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Toxicology Testing in the 21st Century (Tox21)

Tox21 robotToxicology in the 21st Century (Tox21) is a federal collaboration among EPA, NIH, including National Center for Advancing Translational Sciences and the National Toxicology Program at the National Institute of Environmental Health Sciences, and the Food and Drug Administration. Tox21 researchers aim to develop better toxicity assessment methods to quickly and efficiently test whether certain chemical compounds have the potential to disrupt processes in the human body that may lead to negative health effects. One of EPA’s contributions to Tox21 are the chemical screening results from the Toxicity Forecaster (ToxCast). Learn more about the mission and goals of the Tox21 program.

Using a high-throughput robotic screening system housed at NCATS, researchers are testing 10,000 environmental chemicals (called the Tox21 10K library) for their potential to disrupt biological pathways that may result in toxicity. Screening results help the researchers prioritize chemicals for for further in-depth investigation. Learn more about NCATS role in the Tox21 collaboration.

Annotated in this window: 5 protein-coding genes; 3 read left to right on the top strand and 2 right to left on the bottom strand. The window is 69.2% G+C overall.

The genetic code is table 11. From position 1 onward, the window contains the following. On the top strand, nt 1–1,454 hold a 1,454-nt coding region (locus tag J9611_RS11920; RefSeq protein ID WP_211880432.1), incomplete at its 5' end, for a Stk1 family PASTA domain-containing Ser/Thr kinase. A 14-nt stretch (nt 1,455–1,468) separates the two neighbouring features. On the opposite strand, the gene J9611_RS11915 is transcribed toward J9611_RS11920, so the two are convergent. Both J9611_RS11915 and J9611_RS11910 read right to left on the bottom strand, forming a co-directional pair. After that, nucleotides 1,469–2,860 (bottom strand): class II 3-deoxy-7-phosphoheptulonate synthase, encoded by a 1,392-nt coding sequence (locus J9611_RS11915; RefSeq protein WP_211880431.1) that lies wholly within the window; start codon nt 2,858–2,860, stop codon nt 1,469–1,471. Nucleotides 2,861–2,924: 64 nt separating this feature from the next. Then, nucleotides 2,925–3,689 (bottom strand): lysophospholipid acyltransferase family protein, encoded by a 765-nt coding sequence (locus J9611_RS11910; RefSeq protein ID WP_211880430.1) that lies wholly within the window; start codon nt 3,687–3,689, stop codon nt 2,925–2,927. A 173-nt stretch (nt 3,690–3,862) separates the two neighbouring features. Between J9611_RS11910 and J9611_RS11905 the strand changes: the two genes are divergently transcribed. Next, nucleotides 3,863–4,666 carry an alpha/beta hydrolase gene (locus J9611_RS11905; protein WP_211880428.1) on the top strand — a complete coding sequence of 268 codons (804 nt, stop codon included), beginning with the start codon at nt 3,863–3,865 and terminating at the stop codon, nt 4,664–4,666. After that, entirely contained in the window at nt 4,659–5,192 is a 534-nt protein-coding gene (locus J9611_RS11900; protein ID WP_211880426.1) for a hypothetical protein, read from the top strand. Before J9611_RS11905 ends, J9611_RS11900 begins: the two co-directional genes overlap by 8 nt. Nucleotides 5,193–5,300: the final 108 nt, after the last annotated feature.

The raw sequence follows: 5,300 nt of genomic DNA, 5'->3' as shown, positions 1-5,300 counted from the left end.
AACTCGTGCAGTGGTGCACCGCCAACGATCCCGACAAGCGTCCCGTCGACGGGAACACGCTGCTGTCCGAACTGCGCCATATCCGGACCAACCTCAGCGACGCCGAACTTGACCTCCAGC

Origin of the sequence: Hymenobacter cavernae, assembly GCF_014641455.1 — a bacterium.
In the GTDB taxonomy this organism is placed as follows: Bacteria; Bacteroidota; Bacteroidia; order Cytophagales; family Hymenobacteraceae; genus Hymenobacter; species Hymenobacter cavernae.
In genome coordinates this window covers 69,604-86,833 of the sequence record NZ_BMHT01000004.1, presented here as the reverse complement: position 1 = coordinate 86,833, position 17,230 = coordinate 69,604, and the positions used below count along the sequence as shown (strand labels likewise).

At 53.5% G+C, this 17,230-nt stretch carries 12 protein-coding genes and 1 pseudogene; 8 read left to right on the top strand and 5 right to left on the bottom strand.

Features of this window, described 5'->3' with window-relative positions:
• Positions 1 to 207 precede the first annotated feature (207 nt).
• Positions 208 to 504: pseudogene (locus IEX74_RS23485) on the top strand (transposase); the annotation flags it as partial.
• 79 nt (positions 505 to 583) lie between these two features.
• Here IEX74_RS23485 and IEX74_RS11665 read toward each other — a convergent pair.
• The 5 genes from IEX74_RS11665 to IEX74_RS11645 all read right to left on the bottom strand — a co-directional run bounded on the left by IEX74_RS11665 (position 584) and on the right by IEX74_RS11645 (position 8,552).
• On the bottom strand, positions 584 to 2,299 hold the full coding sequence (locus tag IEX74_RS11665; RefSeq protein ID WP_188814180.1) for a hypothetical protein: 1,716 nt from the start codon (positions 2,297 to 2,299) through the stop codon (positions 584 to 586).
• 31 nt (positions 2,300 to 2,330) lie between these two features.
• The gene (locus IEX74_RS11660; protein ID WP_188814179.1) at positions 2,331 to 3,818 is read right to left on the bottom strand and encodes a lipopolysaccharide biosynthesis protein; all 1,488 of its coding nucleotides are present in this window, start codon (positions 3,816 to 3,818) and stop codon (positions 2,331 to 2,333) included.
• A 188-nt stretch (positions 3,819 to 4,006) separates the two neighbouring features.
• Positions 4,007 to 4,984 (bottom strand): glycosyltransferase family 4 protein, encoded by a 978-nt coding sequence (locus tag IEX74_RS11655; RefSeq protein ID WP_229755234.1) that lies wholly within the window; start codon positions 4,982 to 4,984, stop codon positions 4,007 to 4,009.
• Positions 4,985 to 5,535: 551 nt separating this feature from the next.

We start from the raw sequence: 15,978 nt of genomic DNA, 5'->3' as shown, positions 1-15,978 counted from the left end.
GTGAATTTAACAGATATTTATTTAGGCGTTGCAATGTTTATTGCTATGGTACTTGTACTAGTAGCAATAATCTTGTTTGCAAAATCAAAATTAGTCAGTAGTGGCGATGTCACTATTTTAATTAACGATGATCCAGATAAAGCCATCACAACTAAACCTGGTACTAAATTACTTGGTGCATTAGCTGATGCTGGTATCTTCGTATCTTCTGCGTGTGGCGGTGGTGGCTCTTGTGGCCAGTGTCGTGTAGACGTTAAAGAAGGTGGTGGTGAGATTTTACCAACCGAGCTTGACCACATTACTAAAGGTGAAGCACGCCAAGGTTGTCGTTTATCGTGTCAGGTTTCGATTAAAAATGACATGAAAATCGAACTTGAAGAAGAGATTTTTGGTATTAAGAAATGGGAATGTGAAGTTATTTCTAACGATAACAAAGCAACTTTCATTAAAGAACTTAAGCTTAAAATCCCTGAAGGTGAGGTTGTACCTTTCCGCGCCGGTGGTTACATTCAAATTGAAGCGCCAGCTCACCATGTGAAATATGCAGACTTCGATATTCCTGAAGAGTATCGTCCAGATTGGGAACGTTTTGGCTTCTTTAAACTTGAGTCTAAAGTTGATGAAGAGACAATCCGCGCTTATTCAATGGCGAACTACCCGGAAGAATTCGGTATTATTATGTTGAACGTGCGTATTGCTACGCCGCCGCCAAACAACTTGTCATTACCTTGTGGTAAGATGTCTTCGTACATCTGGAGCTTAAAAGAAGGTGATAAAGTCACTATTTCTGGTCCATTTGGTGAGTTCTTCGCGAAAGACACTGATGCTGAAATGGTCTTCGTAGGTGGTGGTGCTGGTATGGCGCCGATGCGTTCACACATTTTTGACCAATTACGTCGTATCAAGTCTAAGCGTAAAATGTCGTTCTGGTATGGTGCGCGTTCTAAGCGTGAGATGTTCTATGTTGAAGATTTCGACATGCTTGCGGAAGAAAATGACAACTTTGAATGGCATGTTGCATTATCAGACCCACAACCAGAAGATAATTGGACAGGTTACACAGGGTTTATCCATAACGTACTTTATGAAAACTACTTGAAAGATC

Since Tox21’s inception in 2008, the collaborative research team has been testing approximately 10,000 chemicals in about 70 quantitative high-throughput screening assays.

The Tox21 program includes two research phases, structured with guidance from two reports: Toxicology in the 21st Century: The Role of the National Toxicology Program (4 pp, 428 K, About PDF) Exit and Toxicity Testing in the 21st Century: A Vision and a Strategy (PDF) (4 pp, 418 K, About PDF) Exit.

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